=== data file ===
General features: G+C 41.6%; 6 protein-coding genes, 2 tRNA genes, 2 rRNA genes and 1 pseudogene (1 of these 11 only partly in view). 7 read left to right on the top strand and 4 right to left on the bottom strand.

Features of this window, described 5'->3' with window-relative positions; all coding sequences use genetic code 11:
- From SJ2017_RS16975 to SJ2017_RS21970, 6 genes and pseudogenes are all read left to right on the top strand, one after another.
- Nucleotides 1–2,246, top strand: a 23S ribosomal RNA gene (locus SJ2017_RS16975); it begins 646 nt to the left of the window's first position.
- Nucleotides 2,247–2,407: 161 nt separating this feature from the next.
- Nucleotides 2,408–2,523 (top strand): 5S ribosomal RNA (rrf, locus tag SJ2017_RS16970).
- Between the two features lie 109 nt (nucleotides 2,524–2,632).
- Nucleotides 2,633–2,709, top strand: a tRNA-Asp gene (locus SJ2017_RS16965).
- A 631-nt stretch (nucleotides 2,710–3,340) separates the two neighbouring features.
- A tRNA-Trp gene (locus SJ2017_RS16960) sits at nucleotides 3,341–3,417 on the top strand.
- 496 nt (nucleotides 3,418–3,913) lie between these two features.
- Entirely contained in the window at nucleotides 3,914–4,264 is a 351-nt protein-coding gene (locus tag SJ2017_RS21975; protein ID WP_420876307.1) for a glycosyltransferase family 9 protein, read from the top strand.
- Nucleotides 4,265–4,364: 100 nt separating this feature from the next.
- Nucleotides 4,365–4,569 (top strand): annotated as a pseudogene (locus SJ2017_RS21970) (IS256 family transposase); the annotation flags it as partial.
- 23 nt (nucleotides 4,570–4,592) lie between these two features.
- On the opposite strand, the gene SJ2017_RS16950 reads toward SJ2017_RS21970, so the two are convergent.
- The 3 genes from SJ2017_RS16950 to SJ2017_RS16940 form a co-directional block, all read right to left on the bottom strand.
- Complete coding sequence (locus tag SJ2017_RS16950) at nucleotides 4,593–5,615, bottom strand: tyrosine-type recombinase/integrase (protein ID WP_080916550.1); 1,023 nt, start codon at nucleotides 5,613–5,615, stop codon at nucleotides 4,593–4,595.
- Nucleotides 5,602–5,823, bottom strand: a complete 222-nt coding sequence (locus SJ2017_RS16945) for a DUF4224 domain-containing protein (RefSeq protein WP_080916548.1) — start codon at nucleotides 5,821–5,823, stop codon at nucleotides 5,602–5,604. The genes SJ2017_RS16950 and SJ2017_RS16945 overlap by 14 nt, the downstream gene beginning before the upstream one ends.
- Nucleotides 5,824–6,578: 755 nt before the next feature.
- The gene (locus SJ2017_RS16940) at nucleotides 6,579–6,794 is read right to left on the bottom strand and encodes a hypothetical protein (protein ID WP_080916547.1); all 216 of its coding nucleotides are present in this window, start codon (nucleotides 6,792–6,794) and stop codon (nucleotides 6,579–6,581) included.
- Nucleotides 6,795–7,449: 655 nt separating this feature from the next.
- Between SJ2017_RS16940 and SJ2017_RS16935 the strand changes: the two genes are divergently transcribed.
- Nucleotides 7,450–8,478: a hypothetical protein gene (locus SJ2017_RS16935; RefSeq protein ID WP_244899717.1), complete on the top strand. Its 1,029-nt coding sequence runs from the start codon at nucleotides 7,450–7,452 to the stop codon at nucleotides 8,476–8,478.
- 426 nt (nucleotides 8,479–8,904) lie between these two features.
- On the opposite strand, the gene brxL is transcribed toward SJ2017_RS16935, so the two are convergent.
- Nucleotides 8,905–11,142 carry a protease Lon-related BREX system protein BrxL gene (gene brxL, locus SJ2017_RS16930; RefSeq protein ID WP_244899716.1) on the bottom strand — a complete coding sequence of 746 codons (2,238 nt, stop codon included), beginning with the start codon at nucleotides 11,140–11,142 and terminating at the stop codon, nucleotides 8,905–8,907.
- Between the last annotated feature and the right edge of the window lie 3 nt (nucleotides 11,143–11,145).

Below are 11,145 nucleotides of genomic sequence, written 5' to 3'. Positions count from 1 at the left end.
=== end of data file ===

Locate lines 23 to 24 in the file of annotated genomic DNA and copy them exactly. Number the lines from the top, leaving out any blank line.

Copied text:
- Between SJ2017_RS16940 and SJ2017_RS16935 the strand changes: the two genes are divergently transcribed.
- Nucleotides 7,450–8,478: a hypothetical protein gene (locus SJ2017_RS16935; RefSeq protein ID WP_244899717.1), complete on the top strand. Its 1,029-nt coding sequence runs from the start codon at nucleotides 7,450–7,452 to the stop codon at nucleotides 8,476–8,478.